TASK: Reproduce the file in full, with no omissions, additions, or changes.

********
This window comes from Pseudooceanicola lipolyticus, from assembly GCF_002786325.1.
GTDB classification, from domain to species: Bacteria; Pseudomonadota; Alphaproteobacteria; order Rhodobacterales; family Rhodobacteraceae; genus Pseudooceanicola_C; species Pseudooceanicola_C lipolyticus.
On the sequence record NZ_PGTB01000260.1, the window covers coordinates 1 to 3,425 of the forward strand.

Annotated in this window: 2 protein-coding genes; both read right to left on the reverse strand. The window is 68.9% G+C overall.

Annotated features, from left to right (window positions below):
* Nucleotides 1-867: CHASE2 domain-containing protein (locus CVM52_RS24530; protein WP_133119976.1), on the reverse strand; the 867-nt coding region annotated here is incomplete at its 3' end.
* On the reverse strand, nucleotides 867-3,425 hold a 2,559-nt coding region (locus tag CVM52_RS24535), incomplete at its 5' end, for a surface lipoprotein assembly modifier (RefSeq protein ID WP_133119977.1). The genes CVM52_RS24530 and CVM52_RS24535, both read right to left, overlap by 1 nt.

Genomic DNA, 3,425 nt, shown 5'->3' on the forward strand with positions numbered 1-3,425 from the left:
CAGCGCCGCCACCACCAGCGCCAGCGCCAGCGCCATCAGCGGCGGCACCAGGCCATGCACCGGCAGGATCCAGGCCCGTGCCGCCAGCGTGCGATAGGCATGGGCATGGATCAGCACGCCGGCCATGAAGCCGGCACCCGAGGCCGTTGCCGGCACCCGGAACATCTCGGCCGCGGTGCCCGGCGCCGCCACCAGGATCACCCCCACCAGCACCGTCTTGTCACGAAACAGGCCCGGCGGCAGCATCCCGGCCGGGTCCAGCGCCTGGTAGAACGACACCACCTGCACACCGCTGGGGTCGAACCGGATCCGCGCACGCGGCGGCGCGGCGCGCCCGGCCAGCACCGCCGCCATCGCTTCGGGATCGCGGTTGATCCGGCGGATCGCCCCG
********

This window comes from Pseudooceanicola lipolyticus, from assembly GCF_002786325.1.
GTDB classification, from domain to species: Bacteria; Pseudomonadota; Alphaproteobacteria; order Rhodobacterales; family Rhodobacteraceae; genus Pseudooceanicola_C; species Pseudooceanicola_C lipolyticus.
On the sequence record NZ_PGTB01000260.1, the window covers coordinates 1 to 3,425 of the forward strand.

Annotated in this window: 2 protein-coding genes; both read right to left on the reverse strand. The window is 68.9% G+C overall.

Annotated features, from left to right (window positions below):
* Nucleotides 1-867: CHASE2 domain-containing protein (locus CVM52_RS24530; protein WP_133119976.1), on the reverse strand; the 867-nt coding region annotated here is incomplete at its 3' end.
* On the reverse strand, nucleotides 867-3,425 hold a 2,559-nt coding region (locus tag CVM52_RS24535), incomplete at its 5' end, for a surface lipoprotein assembly modifier (RefSeq protein ID WP_133119977.1). The genes CVM52_RS24530 and CVM52_RS24535, both read right to left, overlap by 1 nt.

Genomic DNA, 3,425 nt, shown 5'->3' on the forward strand with positions numbered 1-3,425 from the left:
CAGCGCCGCCACCACCAGCGCCAGCGCCAGCGCCATCAGCGGCGGCACCAGGCCATGCACCGGCAGGATCCAGGCCCGTGCCGCCAGCGTGCGATAGGCATGGGCATGGATCAGCACGCCGGCCATGAAGCCGGCACCCGAGGCCGTTGCCGGCACCCGGAACATCTCGGCCGCGGTGCCCGGCGCCGCCACCAGGATCACCCCCACCAGCACCGTCTTGTCACGAAACAGGCCCGGCGGCAGCATCCCGGCCGGGTCCAGCGCCTGGTAGAACGACACCACCTGCACACCGCTGGGGTCGAACCGGATCCGCGCACGCGGCGGCGCGGCGCGCCCGGCCAGCACCGCCGCCATCGCTTCGGGATCGCGGTTGATCCGGCGGATCGCCCCG